The Secretary of State for Health is fond of likening the NHS waiting list to a supertanker. Frank Dobson introduced the analogy because waiting-list trends, like supertankers, take a long time to turn round – as new Labour, to its embarrassment, has found. Although one of its election pledges was to shorten waiting lists, the government spent its first year in office presiding over a waiting-list growth of more than 100,000.
This summer and autumn have seen the injection of large sums of government money into the NHS to solve the waiting-list problem. When August’s waiting-list figures were published, Dobson was able to announce that they were “falling faster than at any time in the history of the health service”. And this week Dobson could claim that the September drop was the largest monthly fall ever recorded.
The importance for the government of this sort of hyperbole cannot be over-stated. If it succeeds in its mission to shorten waiting lists, new Labour believes that it will also have demonstrated successful stewardship of the NHS as a whole.
For the NHS waiting list – on the face of it simply a count of the number of people waiting for hospital operations – has acquired a deeper significance. When Alan Milburn, minister of state at the Department of Health, argued earlier this year that additional funds were needed to treat patients on waiting lists, he said that it was not just because a long queue of patients was a bad thing, but also because waiting lists are associated in the public’s eye with a dysfunctional, bureaucratic system. “Lengthening waiting lists,” he stated, “are a powerful metaphor for the state of the health service.”
Taken at face value, it is difficult to argue with Milburn’s point. Most people’s experience of the NHS is of long periods of queueing for service, punctuated by the occasional contact with clinical staff. No wonder a proportion of the public feels frustrated and disappointed.
But a closer look at the government’s concentration on waiting lists shows the danger of relying on these figures alone. The money that new Labour is throwing at solving the “list problem” is only directed at those parts of the NHS – mainly hospital surgical specialities – that have waiting lists; the “list-less” parts – general practice, maternity services, community nursing, hospital emergency services . . . most of the NHS, in fact – don’t get the extra money.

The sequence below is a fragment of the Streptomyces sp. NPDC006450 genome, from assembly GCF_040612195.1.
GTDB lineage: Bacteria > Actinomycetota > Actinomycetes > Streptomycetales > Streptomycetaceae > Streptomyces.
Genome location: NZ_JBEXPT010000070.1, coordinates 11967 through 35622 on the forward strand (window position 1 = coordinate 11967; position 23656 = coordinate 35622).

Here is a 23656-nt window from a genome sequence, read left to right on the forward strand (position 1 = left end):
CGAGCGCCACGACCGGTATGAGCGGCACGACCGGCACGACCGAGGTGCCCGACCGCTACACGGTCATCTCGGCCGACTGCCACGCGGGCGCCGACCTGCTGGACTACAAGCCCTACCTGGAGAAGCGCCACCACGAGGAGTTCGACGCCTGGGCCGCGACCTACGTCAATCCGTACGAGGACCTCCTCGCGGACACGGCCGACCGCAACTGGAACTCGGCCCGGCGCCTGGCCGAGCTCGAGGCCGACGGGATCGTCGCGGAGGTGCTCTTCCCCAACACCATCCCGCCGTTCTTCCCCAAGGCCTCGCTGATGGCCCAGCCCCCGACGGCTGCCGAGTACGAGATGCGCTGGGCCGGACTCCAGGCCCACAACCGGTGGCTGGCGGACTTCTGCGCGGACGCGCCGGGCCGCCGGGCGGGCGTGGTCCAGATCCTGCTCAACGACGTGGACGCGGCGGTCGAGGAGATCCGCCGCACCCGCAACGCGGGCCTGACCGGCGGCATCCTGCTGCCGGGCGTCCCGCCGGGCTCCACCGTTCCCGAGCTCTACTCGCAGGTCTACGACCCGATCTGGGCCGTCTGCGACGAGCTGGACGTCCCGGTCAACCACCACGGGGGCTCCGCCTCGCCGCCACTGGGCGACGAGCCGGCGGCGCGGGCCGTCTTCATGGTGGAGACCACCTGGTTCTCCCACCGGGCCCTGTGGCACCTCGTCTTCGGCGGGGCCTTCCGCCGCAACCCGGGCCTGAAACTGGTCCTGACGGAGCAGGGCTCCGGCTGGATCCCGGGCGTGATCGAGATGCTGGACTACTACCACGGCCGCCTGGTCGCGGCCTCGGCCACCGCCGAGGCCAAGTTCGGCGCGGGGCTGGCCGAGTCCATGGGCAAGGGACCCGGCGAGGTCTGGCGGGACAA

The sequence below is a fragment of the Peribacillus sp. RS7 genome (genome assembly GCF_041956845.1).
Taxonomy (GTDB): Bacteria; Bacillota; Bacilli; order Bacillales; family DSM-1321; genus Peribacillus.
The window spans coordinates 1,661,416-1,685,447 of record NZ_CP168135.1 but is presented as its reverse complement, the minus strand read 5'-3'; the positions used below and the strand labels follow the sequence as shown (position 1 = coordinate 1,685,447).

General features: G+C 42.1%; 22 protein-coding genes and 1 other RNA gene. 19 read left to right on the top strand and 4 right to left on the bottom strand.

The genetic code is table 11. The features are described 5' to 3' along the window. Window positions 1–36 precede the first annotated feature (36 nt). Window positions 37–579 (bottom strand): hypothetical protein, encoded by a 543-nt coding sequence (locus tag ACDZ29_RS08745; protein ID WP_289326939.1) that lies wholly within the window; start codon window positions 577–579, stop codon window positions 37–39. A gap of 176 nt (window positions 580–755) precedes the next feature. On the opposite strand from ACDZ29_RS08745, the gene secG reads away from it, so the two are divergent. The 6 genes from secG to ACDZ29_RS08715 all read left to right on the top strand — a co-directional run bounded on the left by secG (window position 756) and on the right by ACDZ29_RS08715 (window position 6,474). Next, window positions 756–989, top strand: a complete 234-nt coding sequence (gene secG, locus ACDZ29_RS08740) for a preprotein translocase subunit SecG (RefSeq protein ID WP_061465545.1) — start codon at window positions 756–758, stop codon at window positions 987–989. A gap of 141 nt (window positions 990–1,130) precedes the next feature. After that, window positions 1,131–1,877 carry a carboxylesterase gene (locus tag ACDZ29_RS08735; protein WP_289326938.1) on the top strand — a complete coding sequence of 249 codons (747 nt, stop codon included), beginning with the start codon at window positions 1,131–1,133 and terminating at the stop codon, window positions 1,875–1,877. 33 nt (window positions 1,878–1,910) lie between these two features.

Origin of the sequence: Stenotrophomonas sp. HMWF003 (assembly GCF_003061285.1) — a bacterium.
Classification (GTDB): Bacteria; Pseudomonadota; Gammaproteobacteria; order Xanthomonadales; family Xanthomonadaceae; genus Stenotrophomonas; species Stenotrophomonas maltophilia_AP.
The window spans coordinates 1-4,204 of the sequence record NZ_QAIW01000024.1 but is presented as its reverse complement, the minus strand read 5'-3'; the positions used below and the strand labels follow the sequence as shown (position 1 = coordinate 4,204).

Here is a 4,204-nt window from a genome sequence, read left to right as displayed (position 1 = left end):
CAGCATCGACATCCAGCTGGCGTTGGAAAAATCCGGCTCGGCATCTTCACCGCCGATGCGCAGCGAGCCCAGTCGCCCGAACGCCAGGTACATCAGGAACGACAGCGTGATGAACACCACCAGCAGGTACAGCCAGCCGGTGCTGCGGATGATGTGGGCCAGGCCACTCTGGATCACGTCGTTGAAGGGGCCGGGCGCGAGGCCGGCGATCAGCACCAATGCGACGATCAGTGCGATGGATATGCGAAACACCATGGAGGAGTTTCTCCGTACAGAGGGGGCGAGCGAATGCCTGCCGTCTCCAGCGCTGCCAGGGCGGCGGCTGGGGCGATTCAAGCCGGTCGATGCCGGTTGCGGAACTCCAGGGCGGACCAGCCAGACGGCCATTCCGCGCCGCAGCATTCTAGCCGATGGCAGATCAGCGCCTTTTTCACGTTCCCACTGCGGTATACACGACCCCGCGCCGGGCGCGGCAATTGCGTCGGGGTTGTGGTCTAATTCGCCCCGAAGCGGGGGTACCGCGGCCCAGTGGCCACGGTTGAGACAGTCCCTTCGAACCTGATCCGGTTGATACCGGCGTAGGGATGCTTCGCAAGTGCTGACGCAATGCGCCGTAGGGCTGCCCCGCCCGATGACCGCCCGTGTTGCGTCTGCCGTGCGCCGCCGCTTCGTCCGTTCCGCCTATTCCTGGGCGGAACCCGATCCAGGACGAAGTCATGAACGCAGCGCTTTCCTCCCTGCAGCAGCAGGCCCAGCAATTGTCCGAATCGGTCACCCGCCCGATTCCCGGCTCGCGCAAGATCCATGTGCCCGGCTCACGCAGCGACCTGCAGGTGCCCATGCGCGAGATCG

Moreover, because of new Labour’s eagerness to target the worst waiting lists first, some surgical specialities will miss out. Gynaecology, for example, though it has one of the largest waiting lists, will probably not attract too much in the way of extra funding because people don’t usually have to wait very long. In Scotland, 92 per cent of non-emergency patients are admitted after no more than a three-month wait.
Orthopaedics and ophthalmology, by contrast, can expect large windfalls as a result of the government’s commitment. In these specialities, fewer than two-thirds of routine patients are admitted within three months, so they will get a disproportionate amount of the extra money.
To make matters worse, the parts of the NHS that do have waiting lists and are attracting the extra money are those parts that many feel are already generously funded, compared to the “list-less” services. They are also precisely those parts of the NHS where there is most competition from the private sector.
Moreover, a waiting-list crusade goes against the grain of new Labour’s general health policy. Until the announcement in March of the extra waiting-list money, the government’s overall direction for the NHS seemed clear: a continuation of the move away from hospital-based services and towards a boosted primary- and community-care sector.
How did new Labour get saddled with an election pledge that is tangential to its real policy direction? The answer is bound up with populism and the symbolic properties of waiting lists.
Only a few health statistics have any meaning for the public. Waiting-list statistics have become the focus of public attention because they are user-friendly – “sound-bite-compatible” – but, above all, because of the scarcity of other understandable performance indicators.
This may explain the government’s growing tendency to concentrate resources only on those areas with “sound-bite-compatible” statistics. Although, to its credit, the government has shown that it wants a new, broader framework for measuring performance in the NHS, its proposals to date are marred by the same flaws as waiting-list statistics.
For example, the government wants to publish outcome measures for the NHS – it proposed 15 such measures last summer. These will compare the performance of different hospitals, using indicators such as wound infection rates, mortality and readmission rates following surgery.
Better than waiting lists to be sure, but still with the same bias towards hospital surgery: 11 of the 15 proposed measures concern hospital surgical specialities, which have a virtual monopoly on waiting-list statistics and lend themselves more readily to being measured.
“If you want to get ahead, get a waiting list.” That, cynics argue, is the message that new Labour is sending to staff in the list-less, non-surgical areas of the health service. But it’s not more waiting-list statistics that are needed. We need statistics that are as “user-friendly” as waiting lists, but that also apply across all sectors of the NHS.
Only statistics like that can be used safely as metaphors.
The writer is the performance review manager at the Royal Infirmary, Edinburgh